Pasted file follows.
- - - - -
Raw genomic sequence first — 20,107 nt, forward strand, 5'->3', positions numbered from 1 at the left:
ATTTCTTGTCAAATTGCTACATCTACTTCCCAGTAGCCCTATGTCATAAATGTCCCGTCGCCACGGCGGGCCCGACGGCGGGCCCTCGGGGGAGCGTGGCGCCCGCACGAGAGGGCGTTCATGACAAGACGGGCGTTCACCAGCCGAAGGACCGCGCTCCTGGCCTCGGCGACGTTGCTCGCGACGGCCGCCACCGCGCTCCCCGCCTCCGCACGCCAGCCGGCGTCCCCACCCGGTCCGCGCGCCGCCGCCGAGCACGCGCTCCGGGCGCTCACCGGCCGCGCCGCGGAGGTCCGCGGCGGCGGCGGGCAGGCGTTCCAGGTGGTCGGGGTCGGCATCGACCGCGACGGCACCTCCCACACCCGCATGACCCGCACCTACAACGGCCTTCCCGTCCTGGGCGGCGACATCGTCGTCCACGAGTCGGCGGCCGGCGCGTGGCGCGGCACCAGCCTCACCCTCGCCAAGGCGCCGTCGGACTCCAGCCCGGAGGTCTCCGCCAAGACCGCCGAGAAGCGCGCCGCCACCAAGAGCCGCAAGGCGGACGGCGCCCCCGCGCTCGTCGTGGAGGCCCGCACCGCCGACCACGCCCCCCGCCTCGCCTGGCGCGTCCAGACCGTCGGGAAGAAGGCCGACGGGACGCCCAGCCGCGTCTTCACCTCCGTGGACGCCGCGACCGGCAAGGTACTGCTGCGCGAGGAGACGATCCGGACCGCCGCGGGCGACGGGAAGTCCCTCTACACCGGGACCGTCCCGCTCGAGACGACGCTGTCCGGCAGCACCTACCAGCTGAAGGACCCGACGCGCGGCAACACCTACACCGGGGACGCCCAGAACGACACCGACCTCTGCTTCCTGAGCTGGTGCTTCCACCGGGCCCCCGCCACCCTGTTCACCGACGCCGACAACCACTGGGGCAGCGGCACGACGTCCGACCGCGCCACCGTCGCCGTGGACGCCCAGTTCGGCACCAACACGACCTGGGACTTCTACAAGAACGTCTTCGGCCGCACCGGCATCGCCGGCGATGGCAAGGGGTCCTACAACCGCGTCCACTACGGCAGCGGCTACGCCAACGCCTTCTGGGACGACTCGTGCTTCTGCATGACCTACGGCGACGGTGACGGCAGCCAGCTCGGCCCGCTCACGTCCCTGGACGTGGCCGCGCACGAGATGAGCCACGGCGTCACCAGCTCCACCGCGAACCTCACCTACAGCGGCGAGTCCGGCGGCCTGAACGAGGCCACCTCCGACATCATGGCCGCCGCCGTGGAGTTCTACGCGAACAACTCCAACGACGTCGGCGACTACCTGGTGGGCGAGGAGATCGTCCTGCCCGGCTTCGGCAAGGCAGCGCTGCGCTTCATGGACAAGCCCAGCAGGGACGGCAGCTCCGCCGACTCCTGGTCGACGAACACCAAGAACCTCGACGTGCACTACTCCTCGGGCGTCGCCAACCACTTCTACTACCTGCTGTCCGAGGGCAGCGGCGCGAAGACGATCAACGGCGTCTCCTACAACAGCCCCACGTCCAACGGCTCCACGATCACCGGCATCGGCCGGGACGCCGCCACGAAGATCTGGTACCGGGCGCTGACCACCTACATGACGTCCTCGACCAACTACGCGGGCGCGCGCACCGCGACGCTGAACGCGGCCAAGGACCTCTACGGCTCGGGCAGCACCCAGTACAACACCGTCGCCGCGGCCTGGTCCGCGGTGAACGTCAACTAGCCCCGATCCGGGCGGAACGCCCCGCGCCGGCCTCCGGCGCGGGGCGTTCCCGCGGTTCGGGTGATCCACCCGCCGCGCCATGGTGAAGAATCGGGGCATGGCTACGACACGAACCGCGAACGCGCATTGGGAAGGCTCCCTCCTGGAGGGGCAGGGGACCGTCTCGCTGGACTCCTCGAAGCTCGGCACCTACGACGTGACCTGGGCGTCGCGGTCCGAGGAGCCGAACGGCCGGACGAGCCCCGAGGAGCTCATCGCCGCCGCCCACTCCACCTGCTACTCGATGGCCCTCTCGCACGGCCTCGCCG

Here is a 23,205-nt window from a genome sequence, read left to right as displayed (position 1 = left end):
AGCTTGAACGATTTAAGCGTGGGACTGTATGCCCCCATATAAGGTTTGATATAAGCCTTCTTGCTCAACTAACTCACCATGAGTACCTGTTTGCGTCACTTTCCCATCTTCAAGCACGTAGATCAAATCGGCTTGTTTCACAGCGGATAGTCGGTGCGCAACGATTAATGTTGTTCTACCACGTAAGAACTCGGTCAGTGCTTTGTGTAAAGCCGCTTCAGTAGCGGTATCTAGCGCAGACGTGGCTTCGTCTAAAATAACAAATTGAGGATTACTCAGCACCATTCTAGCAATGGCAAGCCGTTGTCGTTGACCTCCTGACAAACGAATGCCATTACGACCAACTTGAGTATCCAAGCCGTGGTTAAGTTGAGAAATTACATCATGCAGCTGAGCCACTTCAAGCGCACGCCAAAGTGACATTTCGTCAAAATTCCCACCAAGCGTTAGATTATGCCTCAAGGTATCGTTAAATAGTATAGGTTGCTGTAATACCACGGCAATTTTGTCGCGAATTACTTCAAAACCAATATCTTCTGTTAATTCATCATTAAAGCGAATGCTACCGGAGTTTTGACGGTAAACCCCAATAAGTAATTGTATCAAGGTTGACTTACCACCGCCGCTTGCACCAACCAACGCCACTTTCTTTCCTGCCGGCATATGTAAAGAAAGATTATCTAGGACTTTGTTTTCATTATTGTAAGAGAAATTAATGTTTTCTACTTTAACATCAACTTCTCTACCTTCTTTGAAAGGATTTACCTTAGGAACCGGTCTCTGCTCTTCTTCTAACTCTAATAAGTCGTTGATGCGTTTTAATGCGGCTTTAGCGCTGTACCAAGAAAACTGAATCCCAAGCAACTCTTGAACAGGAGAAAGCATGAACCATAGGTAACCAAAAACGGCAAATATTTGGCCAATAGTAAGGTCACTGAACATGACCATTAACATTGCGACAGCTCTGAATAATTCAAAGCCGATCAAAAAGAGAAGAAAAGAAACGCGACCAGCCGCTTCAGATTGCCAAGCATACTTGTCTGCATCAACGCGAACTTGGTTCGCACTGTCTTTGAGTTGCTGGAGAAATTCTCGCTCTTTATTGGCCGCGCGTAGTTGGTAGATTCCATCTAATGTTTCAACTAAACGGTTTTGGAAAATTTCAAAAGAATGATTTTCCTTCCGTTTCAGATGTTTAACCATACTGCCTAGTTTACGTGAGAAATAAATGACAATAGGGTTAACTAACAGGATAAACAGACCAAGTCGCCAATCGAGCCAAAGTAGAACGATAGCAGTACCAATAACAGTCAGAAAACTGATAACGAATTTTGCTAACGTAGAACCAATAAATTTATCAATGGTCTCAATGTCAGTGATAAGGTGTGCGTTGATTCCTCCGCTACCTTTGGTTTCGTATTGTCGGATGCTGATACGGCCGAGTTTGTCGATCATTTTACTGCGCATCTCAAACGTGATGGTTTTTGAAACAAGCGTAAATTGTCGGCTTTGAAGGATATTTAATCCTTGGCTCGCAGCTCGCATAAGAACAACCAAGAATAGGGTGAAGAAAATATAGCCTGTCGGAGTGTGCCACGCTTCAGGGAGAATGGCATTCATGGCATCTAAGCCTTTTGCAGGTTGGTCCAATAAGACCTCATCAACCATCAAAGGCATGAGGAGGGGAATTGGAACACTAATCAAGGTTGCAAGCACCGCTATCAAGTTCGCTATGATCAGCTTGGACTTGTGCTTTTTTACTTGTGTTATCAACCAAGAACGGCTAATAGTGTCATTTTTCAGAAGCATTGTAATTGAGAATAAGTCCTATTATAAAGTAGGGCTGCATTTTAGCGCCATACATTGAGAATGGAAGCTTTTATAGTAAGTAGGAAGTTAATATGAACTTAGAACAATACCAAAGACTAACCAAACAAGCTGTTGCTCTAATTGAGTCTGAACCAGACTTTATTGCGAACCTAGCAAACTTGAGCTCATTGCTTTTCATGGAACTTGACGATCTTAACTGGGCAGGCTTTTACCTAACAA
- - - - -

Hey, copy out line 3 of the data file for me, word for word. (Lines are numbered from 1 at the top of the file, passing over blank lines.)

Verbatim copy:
Here is a 23,205-nt window from a genome sequence, read left to right as displayed (position 1 = left end):